Sericea lespedeza is a legume that does not get any respect. It can be an invasive, woody and completely useless plant that livestock refuse to eat. While, I agree that a lot of sericea’s negative reputation is duly earned, I have recently had a change of heart. Hear me out, I have not lost my mind. What follows are six reasons why sericea might deserve a little more respect.
1. Sericea is a perennial taprooted legume that grows well in the middle of the summer. That puts it in a pretty exclusive club.
2. Sericea can persist on acidic, low fertility sites. Sericea is commonly grown on reclaimed mine sites where the soil is extremely acidic, infertile and very droughty. It can be seen growing on gravelly road cuts and other similar areas across Kentucky. It is a very tough plant.
3. There are improved varieties of sericea (like AU-Lotan, Serala and AU-Grazer) that have been selected for lower tannin and finer stems which can support good cattle gains. In a comparison of 37 multi-year grazing studies in Alabama, pure stands of sericea lespedeza were three of the top ten forages for lowest pasture cost per pound of gain. These studies were with Serala and AU-Lotan.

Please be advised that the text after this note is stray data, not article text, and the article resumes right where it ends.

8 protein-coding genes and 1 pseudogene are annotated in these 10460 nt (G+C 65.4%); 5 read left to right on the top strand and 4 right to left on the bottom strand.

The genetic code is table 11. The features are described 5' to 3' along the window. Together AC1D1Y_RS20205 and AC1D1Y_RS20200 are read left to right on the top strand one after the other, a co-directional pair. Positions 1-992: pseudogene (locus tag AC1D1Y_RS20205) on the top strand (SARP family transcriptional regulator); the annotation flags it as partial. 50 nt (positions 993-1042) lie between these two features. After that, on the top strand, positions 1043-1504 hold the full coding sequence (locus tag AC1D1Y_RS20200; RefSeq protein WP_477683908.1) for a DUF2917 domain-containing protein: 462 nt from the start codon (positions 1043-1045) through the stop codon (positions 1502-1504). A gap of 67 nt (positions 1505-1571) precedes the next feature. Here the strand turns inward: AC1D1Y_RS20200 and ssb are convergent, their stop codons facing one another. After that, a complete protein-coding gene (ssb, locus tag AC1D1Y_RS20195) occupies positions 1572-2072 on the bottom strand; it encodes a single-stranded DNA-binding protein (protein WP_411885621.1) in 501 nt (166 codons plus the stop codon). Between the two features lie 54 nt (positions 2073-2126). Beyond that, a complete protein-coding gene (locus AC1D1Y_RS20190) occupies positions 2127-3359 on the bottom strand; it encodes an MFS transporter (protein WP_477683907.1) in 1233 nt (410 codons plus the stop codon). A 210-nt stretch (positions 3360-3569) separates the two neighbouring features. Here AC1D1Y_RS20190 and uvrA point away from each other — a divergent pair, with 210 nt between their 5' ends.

4. The process of field curing of sericea greatly drops the tannin content. Cattle which will avoid sericea pasture will readily consume the same forage cured for hay.
5. Sericea cures quickly and can make good hay. Sometimes called the poor man’s alfalfa, sericea hay is palatable to livestock because the tannin levels decline significantly during field curing. After reading number 6 below, you can see where you might have a ready market for this hay with sheep and goat producers.
6. If you raise sheep or goats, you may already know about the super power of sericea lespedeza. All forms of sericea, from hay, pelleted formulations, silage and pasture have a de-worming effect when fed to small ruminants. Managing internal parasites with small ruminants is difficult because they can graze very close to ground and they can develop resistance to the few de-worming products labeled for small ruminants. The erect growth habit of sericea is also beneficial in managing internal parasites because fewer parasitic stomach worm larvae will crawl up into the elevated grazing zone of sheep and goats.
Sericea lespedeza is not about to knock clover or alfalfa off the gold medal podium when it comes to Kentucky’s most valuable legume. But now you know why it may walk with more of a swagger.
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